Mira Stables, Linda Howard and Cherise Sinclair are among the authors I trust to write a book I'll want to read.  You undoubtedly have your own list of readable writers.  And we annotate those lists to account for our shifting tastes and an author's improving or diminishing writing abilities.

Above all, readability is a deeply personal perception.  For all that it's glaringly obvious which books have it and which do not, I see no point arguing with someone who disagrees.
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3 comments:

  1. Janet W: Readability -- you know it when you read it. I like Staples but she's not a comfort read for me -- but she's definitely on my keep reading list. Your first author I haven't read and anything furry or fangy would probably keep me away altho never say never.

    But Howard, well, Howard is one of my top re-reads of all time. After we chatted about Wolf, a line from Shania Twain floated through my mind, "Man, I feel like a woman." Hop skip and a jump to Wolf thinking, "He needed a woman. Now." And yessiree Bob, Howard has her men all lined up. And now there's another Howard to track down -- thanks for that, really!!

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  2. Great post! I find it interesting that a dictionary defines readable as being of lower-quality. I've certainly read not-that-great books that I thoroughly enjoyed, but that doesn't mean readability and trashiness (for lack of a better word) are mutually exclusive.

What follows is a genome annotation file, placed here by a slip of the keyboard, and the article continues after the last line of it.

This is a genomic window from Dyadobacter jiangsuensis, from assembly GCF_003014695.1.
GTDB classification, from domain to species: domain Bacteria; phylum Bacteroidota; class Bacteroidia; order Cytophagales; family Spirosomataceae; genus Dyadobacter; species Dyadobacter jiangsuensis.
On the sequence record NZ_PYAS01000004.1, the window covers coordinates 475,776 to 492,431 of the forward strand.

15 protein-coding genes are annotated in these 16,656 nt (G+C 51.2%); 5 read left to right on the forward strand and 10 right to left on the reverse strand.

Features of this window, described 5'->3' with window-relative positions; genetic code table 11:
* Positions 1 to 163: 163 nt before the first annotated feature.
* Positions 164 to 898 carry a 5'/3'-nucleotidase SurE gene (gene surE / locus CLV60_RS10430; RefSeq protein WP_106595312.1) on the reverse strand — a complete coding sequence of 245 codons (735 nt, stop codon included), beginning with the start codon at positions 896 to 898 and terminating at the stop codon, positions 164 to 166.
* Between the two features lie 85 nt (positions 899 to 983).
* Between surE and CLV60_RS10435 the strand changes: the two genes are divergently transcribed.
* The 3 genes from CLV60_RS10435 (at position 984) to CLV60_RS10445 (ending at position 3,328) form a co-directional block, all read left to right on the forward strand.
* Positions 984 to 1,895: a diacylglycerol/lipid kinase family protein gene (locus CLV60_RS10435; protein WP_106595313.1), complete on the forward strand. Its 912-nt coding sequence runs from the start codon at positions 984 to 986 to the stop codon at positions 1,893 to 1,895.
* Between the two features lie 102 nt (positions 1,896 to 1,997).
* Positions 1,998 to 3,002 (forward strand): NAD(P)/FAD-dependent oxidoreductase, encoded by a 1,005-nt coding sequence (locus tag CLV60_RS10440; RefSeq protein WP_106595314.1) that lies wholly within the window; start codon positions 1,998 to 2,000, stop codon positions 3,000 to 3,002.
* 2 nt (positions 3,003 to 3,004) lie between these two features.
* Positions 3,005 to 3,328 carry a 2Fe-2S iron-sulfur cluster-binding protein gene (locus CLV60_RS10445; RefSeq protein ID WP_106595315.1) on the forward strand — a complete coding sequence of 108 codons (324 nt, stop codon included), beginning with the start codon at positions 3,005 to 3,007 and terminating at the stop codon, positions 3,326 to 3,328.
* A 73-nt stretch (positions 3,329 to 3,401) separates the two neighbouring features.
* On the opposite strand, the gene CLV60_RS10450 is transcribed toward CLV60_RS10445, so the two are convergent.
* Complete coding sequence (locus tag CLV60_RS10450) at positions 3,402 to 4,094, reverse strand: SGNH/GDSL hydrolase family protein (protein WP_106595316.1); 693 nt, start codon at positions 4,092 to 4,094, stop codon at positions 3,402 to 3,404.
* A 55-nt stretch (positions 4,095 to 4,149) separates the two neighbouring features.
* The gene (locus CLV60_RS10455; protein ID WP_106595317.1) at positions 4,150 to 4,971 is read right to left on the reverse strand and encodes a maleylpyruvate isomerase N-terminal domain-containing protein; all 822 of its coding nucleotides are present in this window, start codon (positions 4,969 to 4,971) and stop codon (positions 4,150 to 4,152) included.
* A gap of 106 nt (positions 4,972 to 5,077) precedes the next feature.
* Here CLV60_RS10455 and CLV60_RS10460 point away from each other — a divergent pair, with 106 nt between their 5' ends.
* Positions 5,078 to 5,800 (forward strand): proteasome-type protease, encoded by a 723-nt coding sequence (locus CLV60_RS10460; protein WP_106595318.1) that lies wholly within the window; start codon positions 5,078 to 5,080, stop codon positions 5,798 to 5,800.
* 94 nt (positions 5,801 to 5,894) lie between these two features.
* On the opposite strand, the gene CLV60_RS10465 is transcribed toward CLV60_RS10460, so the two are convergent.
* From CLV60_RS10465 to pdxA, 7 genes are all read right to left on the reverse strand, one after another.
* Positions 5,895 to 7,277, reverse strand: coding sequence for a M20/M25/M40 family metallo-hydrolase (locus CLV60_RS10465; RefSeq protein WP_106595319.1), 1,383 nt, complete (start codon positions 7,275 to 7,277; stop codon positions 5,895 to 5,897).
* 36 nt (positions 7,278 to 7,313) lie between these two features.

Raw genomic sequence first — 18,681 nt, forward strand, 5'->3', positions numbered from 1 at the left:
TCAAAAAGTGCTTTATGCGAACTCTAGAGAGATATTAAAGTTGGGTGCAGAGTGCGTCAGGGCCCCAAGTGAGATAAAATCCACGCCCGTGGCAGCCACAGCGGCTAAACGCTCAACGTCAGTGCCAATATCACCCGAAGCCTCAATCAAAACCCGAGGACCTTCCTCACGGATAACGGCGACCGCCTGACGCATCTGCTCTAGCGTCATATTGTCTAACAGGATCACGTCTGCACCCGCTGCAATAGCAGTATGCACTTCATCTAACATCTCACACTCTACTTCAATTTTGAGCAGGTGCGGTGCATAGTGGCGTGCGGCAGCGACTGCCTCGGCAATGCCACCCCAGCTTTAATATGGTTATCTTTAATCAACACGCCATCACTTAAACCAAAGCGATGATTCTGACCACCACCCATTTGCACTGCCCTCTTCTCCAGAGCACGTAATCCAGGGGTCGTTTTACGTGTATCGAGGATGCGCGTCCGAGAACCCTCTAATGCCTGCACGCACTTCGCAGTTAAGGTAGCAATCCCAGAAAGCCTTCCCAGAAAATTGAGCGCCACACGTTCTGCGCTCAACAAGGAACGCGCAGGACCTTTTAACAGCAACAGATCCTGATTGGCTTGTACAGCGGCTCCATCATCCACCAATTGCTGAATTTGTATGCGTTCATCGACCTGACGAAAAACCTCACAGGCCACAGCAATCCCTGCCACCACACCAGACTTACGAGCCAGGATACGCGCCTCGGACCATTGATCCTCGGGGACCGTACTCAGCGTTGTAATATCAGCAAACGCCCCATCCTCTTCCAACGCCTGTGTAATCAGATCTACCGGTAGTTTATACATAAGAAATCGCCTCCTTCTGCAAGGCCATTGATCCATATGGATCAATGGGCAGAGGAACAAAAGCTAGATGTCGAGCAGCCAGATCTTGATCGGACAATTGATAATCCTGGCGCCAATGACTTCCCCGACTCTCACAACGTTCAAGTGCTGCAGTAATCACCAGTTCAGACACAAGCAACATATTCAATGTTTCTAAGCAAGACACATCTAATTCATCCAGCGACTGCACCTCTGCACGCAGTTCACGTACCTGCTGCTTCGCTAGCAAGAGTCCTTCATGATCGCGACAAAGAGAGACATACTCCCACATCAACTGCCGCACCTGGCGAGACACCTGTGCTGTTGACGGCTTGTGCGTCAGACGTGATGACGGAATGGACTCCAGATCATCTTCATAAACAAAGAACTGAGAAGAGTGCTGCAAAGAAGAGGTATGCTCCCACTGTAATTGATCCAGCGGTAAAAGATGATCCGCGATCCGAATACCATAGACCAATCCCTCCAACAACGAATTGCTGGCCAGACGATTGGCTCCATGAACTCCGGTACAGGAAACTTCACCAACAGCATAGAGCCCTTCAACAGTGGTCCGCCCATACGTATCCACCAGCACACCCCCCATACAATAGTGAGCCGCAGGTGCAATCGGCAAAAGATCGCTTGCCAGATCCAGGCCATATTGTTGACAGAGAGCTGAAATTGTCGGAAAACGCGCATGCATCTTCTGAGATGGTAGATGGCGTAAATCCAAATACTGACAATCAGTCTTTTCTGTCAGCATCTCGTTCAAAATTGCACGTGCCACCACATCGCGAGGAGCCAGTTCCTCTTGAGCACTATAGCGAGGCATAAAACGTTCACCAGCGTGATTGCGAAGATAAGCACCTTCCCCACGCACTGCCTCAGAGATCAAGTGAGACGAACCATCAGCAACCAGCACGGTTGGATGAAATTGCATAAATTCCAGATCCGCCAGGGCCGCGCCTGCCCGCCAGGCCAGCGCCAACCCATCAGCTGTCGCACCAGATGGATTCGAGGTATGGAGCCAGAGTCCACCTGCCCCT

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  3. Janet W -- I'll admit that if you limited me to, say, ten Linda Howards, An Independent Wife wouldn't make the cut. But I've yet to get rid of a Linda Howard, so I think they're all readable. Sign of a good writer!

    Heidenkind -- Thanks. If I'm reading you right, you're saying you can judge a book to be (say) schlocky but still readable. I agree. But in Romlandia we're in a bit of a bind. If we praise romances that rise above the schlock *and* are readable, we damn by exclusion the ones that are schlocky or worse. If we admit that some romances are beloved despite not being very well written, we risk playing into the romance haters' hands.

    That's why I like the concept of readability. Think of all the literary fiction that's not especially readable. (It fails the "hookiness" test.) But it's also the reason that our genre is marketed like snack food.

    A higher percentage of romances are deemed readable by a higher percentage of romance readers -- which is the reason that nearly 5,000 titles get published each year. Publishers are banking on a lot of us keeping our readability standards low enough that most romances meet them regardless of author.

    I personally would like to see that change, and maybe it is changing slowly as more people come online to see what bloggers and reviewers think of various authors. That effort is blunted by the wide range of interests and preferences...and just like that we're back to the subjectivity of readability.

    The mandala of romance!